A message to all Fleet drivers from Carol Ryan, Senior Director, Corporate Environmental Health and Safety.
Deer-vehicle collisions are three times more likely to occur on a day in November than they are on any day between Feb. 1 and Aug. 31. October is the second most likely month for a crash involving a deer and a vehicle. December is third. Collisions with deer and other large animals can cause significant damage to vehicles, injuries to the driver and passengers and suffering to the animal.
Here are some proactive driving tips to help you avoid hitting a large animal and to limit or avoid damage to your vehicle:
- Deer collisions typically happen from sunset to midnight and in the hours before and after sunrise. Be especially alert during these times.
- Drive carefully through areas with high deer populations and deer crossing zones. Deer typically travel in numbers, so where you see one, there are likely others.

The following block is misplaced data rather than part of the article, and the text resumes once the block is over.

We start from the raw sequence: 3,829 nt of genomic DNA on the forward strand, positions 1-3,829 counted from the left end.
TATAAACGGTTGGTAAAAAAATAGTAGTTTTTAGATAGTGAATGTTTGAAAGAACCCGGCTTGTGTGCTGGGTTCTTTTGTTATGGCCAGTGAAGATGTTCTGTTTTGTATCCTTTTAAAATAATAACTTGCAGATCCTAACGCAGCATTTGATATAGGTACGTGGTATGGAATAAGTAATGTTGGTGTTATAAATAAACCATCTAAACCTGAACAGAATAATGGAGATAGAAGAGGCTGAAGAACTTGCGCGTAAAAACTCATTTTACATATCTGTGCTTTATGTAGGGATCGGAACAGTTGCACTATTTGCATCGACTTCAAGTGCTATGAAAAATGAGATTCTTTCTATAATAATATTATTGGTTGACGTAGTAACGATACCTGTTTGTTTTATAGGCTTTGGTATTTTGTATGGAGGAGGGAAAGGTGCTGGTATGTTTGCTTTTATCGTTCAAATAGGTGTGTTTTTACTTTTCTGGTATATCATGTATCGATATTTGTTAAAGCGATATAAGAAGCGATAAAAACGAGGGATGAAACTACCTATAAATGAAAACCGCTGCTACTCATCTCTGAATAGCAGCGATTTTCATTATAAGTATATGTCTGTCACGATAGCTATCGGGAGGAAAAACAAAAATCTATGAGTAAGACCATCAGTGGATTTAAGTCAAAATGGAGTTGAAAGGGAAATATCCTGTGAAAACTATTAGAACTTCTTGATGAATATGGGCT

- When traveling at night, use your high beams whenever possible.
- If you see deer, slow down and blow your horn to frighten them away. Stay in your lane and brake firmly. Many deer-related accidents are caused by one car hitting another while attempting to avoid an animal.
- Always wear your seatbelt.
- Do not rely on deer whistles to repel deer.
Please download the Risk Control “Animal and Vehicle Collisions” document below for more detail.